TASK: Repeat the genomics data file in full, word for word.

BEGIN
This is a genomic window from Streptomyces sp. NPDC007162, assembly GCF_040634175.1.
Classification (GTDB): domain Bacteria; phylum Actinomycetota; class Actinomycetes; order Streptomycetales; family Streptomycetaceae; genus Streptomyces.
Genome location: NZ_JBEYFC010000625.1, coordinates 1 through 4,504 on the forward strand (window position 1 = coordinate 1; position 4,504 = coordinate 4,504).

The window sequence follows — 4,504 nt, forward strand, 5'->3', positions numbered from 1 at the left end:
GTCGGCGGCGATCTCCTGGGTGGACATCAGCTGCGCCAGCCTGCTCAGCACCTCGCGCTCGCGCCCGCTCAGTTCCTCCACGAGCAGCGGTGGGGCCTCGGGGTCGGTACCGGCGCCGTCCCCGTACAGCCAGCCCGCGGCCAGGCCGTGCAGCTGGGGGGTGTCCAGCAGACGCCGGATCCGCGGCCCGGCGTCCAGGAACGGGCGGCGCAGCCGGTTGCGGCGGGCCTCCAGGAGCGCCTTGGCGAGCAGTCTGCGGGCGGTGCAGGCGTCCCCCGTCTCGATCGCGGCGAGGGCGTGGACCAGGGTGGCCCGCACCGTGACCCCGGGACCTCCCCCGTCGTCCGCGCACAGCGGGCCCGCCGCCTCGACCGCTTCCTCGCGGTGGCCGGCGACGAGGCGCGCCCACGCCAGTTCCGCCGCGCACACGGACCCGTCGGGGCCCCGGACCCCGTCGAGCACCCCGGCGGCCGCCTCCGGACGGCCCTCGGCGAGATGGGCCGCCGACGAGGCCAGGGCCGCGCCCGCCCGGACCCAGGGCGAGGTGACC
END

This is a genomic window from Streptomyces sp. NPDC007162, assembly GCF_040634175.1.
Classification (GTDB): domain Bacteria; phylum Actinomycetota; class Actinomycetes; order Streptomycetales; family Streptomycetaceae; genus Streptomyces.
Genome location: NZ_JBEYFC010000625.1, coordinates 1 through 4,504 on the forward strand (window position 1 = coordinate 1; position 4,504 = coordinate 4,504).

The window sequence follows — 4,504 nt, forward strand, 5'->3', positions numbered from 1 at the left end:
GTCGGCGGCGATCTCCTGGGTGGACATCAGCTGCGCCAGCCTGCTCAGCACCTCGCGCTCGCGCCCGCTCAGTTCCTCCACGAGCAGCGGTGGGGCCTCGGGGTCGGTACCGGCGCCGTCCCCGTACAGCCAGCCCGCGGCCAGGCCGTGCAGCTGGGGGGTGTCCAGCAGACGCCGGATCCGCGGCCCGGCGTCCAGGAACGGGCGGCGCAGCCGGTTGCGGCGGGCCTCCAGGAGCGCCTTGGCGAGCAGTCTGCGGGCGGTGCAGGCGTCCCCCGTCTCGATCGCGGCGAGGGCGTGGACCAGGGTGGCCCGCACCGTGACCCCGGGACCTCCCCCGTCGTCCGCGCACAGCGGGCCCGCCGCCTCGACCGCTTCCTCGCGGTGGCCGGCGACGAGGCGCGCCCACGCCAGTTCCGCCGCGCACACGGACCCGTCGGGGCCCCGGACCCCGTCGAGCACCCCGGCGGCCGCCTCCGGACGGCCCTCGGCGAGATGGGCCGCCGACGAGGCCAGGGCCGCGCCCGCCCGGACCCAGGGCGAGGTGACC